Barclay Lake: 4.4 miles // 500 feet elevation gain
It’s hard to go into the woods the same way after reading Phenomenal. Every leaf, chirp and rain drop seems like a force of nature, like if I pay attention enough I might feel the earth speaking to me through the souls of my boots, or hear the cloud’s thoughts through a pattern of raindrops. It’s hard to not get the overwhelming feeling that everything is connected, intertwined, full of meaning. There may not be phenomena, per say, on the Barclay Lake Trail, but on this day, everything felt special.
Our small group set off through the dark forest under the cover of hemlock and cedar. As always, we caught up with each other, what adventures we’ve been on, what good books we’ve read, and our upcoming summer plans. We drew up our hoods as the rain became more steady and hopped the growing puddles.
Mist shrouded the outlying mountains and all we could see were trees disappearing into the distance. We came to sense a pattern on the trail of trees taking root in the most unlikely of places. Hundred-foot-tall trees sprouted atop giant boulders, their roots exposed and vulnerable, yet they thrive. If the trail had a phenomena, this was it.
We soon crossed a creek on a log bridge complete with hand rail. The crystal clear water babbled below and I wondered what it was saying. Perhaps it was telling us of its journey from glacier to sea, where it’s been and where it’s going. Or maybe it was just singing to the rocks below thanking them for their strength and navigation.
As we approached the lake I anticipated some recognition of it. I’d been here before, a long time ago. Laura wondered if she had been here before too, when she was a kid with her dad. He works for the Forest Service and had taken her to seemingly all the lakes in the Cascades, but this one she did not recognize, she said. I didn’t recognize it either, yet I know for a fact I’ve been there. I have a spreadsheet that tells me the exact date and who I was with. Yet, I scour for a familiar rock or lake shore and everything tells me I’ve never seen it before. Maybe it’s changed over the years, or maybe I’ve changed and see things differently now that I’m older and (hopefully) wiser.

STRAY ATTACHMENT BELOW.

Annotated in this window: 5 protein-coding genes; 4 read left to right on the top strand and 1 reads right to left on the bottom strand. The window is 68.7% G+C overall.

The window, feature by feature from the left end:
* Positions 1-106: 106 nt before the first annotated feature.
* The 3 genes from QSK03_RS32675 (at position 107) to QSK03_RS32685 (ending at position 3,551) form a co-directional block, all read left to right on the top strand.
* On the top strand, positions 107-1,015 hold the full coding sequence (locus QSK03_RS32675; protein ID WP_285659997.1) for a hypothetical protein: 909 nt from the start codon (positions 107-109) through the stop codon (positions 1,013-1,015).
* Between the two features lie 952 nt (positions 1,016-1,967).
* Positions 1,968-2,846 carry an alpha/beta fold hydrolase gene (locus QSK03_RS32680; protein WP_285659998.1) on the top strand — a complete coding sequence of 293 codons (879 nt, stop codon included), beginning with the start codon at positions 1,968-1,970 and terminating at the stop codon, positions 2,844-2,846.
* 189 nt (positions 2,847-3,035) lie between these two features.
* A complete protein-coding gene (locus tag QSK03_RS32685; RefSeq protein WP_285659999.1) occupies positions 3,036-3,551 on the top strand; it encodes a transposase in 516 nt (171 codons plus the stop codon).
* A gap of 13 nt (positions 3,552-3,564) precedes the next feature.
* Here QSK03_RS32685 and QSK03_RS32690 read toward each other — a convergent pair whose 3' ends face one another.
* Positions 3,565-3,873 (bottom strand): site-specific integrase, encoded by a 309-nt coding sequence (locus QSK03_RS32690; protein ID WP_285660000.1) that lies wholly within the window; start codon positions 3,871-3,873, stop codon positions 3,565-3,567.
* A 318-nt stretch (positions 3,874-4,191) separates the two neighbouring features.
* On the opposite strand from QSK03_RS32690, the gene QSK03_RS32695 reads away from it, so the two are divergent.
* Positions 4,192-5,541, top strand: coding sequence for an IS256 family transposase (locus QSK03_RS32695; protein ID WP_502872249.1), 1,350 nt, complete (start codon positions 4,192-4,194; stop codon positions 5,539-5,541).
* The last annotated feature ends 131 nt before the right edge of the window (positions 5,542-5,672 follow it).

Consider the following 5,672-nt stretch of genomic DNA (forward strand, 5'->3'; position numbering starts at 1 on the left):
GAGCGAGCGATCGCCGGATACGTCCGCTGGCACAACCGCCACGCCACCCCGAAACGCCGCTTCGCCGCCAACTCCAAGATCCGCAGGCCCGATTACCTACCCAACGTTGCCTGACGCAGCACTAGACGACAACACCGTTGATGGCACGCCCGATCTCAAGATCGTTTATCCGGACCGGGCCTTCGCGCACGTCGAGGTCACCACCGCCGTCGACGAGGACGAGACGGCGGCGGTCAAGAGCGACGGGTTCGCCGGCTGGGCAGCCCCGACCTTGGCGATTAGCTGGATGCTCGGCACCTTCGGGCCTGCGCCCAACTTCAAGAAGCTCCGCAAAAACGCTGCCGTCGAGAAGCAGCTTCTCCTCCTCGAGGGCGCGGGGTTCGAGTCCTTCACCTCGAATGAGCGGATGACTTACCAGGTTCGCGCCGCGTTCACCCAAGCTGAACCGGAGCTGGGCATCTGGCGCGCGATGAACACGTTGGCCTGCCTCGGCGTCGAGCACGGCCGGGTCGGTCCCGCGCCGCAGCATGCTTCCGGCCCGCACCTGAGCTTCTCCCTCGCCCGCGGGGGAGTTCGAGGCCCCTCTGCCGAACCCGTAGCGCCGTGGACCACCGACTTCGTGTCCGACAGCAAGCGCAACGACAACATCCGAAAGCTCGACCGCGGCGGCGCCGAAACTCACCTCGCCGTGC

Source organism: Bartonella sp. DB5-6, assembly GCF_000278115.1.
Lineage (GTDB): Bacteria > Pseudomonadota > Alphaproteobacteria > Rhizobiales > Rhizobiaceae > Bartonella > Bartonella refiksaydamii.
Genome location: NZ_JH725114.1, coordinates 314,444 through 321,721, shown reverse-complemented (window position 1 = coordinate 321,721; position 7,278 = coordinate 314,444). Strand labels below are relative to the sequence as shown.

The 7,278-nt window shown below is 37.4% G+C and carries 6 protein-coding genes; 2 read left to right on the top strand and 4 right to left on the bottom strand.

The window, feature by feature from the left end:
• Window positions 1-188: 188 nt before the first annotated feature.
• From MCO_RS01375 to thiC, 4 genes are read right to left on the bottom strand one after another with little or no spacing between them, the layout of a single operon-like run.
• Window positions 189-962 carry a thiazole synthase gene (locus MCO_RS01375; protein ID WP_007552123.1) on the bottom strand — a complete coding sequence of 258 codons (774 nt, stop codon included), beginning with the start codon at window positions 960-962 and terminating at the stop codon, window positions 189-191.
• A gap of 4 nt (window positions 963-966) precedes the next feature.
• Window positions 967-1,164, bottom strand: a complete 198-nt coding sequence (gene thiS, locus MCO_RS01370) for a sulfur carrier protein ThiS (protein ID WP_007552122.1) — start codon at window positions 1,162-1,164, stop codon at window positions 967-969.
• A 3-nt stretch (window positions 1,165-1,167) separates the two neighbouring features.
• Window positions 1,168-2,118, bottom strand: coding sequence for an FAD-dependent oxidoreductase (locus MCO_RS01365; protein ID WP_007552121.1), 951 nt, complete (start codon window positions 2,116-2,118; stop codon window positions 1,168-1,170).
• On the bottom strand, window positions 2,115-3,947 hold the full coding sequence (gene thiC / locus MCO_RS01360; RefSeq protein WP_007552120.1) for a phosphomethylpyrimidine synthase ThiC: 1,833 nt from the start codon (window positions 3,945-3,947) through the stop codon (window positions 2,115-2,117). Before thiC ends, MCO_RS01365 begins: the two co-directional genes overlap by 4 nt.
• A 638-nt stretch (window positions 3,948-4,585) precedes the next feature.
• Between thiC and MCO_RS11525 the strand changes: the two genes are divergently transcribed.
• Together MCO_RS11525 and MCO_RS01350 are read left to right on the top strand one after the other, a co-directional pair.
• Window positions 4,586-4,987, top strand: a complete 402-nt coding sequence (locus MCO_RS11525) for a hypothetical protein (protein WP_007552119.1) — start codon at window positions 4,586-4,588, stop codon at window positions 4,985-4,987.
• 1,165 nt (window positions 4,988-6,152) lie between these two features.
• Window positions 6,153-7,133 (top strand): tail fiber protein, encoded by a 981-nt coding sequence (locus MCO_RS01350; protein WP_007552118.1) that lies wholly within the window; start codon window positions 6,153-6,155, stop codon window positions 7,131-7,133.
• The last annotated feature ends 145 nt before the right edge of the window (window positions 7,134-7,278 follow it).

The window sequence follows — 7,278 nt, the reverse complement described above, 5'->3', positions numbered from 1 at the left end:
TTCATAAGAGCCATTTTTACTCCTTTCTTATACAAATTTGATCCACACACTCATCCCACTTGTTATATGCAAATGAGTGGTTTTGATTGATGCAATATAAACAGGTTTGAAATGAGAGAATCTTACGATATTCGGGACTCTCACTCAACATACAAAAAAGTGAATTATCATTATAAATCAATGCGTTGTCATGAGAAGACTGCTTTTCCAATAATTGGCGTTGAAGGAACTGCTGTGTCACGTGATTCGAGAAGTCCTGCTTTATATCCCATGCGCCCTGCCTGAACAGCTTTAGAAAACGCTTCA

We found a somewhat covered area on the lake shore to have lunch and discuss the book. Each chapter of Phenomenal is about each of the phenomena that Leigh Ann Henion traveled the world to see. We all chose a favorite (mine was the chapter about Hawaii) and if we could choose one of the phenomena to experience, which would it be (most chose the Northern Lights or the bioluminescence). Finally, we shared our stories of phenomena we had witnessed in our lives or hoped to see one day.
I was thrilled that everyone in the group enjoyed the book because it is one of my very favorite books and has a special place on my bookshelf. Its one of those books that you almost don’t want to share with anyone else because you’re afraid they won’t like it and then it will be a tiny bit ruined for you. But I was really excited to share it with the group and I knew they would all enjoy it. And they did, which made me very happy!
On the way out, we stopped to admire a blanket of false lily-of-the-valley along the trail. I imagined the little green hearts working together in unison to pump life into the forest floor. There was a lone white bunchberry flower rising up amid the lily leaves seemingly declaring its intention to be different. I admired its confidence. Then I wondered what it looks like under the earth with all those roots like the arteries in our bodies. Oh, to walk through the forest with the sense of wonder given to me by this wonderful (you may even say phenomenal) book!
What did you think of the book? Which phenomena was your favorite and which would you most want to see? Have you experienced any of the Phenomena Leigh Ann writes about in the book? I would love to hear your thoughts!